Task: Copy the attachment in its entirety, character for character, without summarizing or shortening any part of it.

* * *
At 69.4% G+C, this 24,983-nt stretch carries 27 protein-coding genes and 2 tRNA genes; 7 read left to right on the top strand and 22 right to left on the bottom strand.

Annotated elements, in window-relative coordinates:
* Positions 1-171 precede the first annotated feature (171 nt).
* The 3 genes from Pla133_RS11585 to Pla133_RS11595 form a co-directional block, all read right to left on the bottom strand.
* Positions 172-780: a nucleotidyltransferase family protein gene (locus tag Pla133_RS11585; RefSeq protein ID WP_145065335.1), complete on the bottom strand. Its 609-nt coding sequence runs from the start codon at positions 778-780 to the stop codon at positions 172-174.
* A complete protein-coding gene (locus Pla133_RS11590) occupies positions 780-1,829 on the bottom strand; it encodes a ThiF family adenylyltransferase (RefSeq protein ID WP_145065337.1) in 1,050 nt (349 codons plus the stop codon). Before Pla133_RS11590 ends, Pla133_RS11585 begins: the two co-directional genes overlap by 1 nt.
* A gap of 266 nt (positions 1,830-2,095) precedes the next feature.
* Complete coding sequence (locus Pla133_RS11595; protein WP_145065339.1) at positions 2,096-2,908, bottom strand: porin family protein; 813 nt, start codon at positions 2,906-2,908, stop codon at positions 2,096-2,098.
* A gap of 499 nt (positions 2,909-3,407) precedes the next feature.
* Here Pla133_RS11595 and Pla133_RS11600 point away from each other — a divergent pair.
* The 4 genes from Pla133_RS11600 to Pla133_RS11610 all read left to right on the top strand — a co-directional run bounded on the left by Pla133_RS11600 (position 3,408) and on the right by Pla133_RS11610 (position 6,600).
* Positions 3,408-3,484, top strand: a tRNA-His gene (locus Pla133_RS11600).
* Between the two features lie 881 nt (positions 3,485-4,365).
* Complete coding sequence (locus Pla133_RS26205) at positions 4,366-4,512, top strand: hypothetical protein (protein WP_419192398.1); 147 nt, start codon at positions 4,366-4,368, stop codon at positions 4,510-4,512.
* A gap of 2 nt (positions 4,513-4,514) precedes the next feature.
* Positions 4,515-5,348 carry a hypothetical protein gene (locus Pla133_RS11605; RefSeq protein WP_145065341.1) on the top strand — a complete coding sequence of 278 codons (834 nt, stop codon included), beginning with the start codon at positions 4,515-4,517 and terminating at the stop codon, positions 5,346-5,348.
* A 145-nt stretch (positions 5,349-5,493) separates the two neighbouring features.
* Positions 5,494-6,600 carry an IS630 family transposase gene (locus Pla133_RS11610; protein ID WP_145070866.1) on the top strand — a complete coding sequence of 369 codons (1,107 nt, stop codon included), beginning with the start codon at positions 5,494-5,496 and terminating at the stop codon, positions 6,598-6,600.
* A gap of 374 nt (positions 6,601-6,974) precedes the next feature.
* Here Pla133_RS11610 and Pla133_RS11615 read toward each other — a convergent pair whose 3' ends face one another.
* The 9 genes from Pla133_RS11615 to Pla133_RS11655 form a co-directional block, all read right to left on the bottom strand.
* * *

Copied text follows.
At 69.4% G+C, this 24,983-nt stretch carries 27 protein-coding genes and 2 tRNA genes; 7 read left to right on the top strand and 22 right to left on the bottom strand.

Annotated elements, in window-relative coordinates:
* Positions 1-171 precede the first annotated feature (171 nt).
* The 3 genes from Pla133_RS11585 to Pla133_RS11595 form a co-directional block, all read right to left on the bottom strand.
* Positions 172-780: a nucleotidyltransferase family protein gene (locus tag Pla133_RS11585; RefSeq protein ID WP_145065335.1), complete on the bottom strand. Its 609-nt coding sequence runs from the start codon at positions 778-780 to the stop codon at positions 172-174.
* A complete protein-coding gene (locus Pla133_RS11590) occupies positions 780-1,829 on the bottom strand; it encodes a ThiF family adenylyltransferase (RefSeq protein ID WP_145065337.1) in 1,050 nt (349 codons plus the stop codon). Before Pla133_RS11590 ends, Pla133_RS11585 begins: the two co-directional genes overlap by 1 nt.
* A gap of 266 nt (positions 1,830-2,095) precedes the next feature.
* Complete coding sequence (locus Pla133_RS11595; protein WP_145065339.1) at positions 2,096-2,908, bottom strand: porin family protein; 813 nt, start codon at positions 2,906-2,908, stop codon at positions 2,096-2,098.
* A gap of 499 nt (positions 2,909-3,407) precedes the next feature.
* Here Pla133_RS11595 and Pla133_RS11600 point away from each other — a divergent pair.
* The 4 genes from Pla133_RS11600 to Pla133_RS11610 all read left to right on the top strand — a co-directional run bounded on the left by Pla133_RS11600 (position 3,408) and on the right by Pla133_RS11610 (position 6,600).
* Positions 3,408-3,484, top strand: a tRNA-His gene (locus Pla133_RS11600).
* Between the two features lie 881 nt (positions 3,485-4,365).
* Complete coding sequence (locus Pla133_RS26205) at positions 4,366-4,512, top strand: hypothetical protein (protein WP_419192398.1); 147 nt, start codon at positions 4,366-4,368, stop codon at positions 4,510-4,512.
* A gap of 2 nt (positions 4,513-4,514) precedes the next feature.
* Positions 4,515-5,348 carry a hypothetical protein gene (locus Pla133_RS11605; RefSeq protein WP_145065341.1) on the top strand — a complete coding sequence of 278 codons (834 nt, stop codon included), beginning with the start codon at positions 4,515-4,517 and terminating at the stop codon, positions 5,346-5,348.
* A 145-nt stretch (positions 5,349-5,493) separates the two neighbouring features.
* Positions 5,494-6,600 carry an IS630 family transposase gene (locus Pla133_RS11610; protein ID WP_145070866.1) on the top strand — a complete coding sequence of 369 codons (1,107 nt, stop codon included), beginning with the start codon at positions 5,494-5,496 and terminating at the stop codon, positions 6,598-6,600.
* A gap of 374 nt (positions 6,601-6,974) precedes the next feature.
* Here Pla133_RS11610 and Pla133_RS11615 read toward each other — a convergent pair whose 3' ends face one another.
* The 9 genes from Pla133_RS11615 to Pla133_RS11655 form a co-directional block, all read right to left on the bottom strand.